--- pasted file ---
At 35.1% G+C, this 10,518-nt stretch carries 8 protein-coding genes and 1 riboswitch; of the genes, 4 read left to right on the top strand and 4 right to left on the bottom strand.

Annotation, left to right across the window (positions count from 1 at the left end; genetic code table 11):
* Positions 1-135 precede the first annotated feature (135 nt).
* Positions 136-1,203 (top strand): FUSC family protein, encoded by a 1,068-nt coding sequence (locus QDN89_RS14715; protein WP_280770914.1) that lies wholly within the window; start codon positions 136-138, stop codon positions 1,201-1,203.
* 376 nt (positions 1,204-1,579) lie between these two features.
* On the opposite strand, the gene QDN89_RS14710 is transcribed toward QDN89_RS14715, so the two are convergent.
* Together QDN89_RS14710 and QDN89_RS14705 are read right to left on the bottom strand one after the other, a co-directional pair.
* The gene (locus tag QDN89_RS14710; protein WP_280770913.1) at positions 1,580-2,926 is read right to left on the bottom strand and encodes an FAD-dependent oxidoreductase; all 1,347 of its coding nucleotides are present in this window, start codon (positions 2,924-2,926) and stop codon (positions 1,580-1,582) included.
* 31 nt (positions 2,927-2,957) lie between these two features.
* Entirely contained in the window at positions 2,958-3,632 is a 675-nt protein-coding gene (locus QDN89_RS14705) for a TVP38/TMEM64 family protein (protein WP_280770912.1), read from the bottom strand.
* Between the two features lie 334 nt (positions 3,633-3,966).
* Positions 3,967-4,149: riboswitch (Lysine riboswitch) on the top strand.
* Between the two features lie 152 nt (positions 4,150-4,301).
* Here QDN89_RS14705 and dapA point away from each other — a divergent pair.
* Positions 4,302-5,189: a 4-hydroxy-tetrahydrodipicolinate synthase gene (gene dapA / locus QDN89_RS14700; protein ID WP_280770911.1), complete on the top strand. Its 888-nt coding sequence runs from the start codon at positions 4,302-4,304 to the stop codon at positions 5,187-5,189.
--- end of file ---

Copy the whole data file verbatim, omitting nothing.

At 35.1% G+C, this 10,518-nt stretch carries 8 protein-coding genes and 1 riboswitch; of the genes, 4 read left to right on the top strand and 4 right to left on the bottom strand.

Annotation, left to right across the window (positions count from 1 at the left end; genetic code table 11):
* Positions 1-135 precede the first annotated feature (135 nt).
* Positions 136-1,203 (top strand): FUSC family protein, encoded by a 1,068-nt coding sequence (locus QDN89_RS14715; protein WP_280770914.1) that lies wholly within the window; start codon positions 136-138, stop codon positions 1,201-1,203.
* 376 nt (positions 1,204-1,579) lie between these two features.
* On the opposite strand, the gene QDN89_RS14710 is transcribed toward QDN89_RS14715, so the two are convergent.
* Together QDN89_RS14710 and QDN89_RS14705 are read right to left on the bottom strand one after the other, a co-directional pair.
* The gene (locus tag QDN89_RS14710; protein WP_280770913.1) at positions 1,580-2,926 is read right to left on the bottom strand and encodes an FAD-dependent oxidoreductase; all 1,347 of its coding nucleotides are present in this window, start codon (positions 2,924-2,926) and stop codon (positions 1,580-1,582) included.
* 31 nt (positions 2,927-2,957) lie between these two features.
* Entirely contained in the window at positions 2,958-3,632 is a 675-nt protein-coding gene (locus QDN89_RS14705) for a TVP38/TMEM64 family protein (protein WP_280770912.1), read from the bottom strand.
* Between the two features lie 334 nt (positions 3,633-3,966).
* Positions 3,967-4,149: riboswitch (Lysine riboswitch) on the top strand.
* Between the two features lie 152 nt (positions 4,150-4,301).
* Here QDN89_RS14705 and dapA point away from each other — a divergent pair.
* Positions 4,302-5,189: a 4-hydroxy-tetrahydrodipicolinate synthase gene (gene dapA / locus QDN89_RS14700; protein ID WP_280770911.1), complete on the top strand. Its 888-nt coding sequence runs from the start codon at positions 4,302-4,304 to the stop codon at positions 5,187-5,189.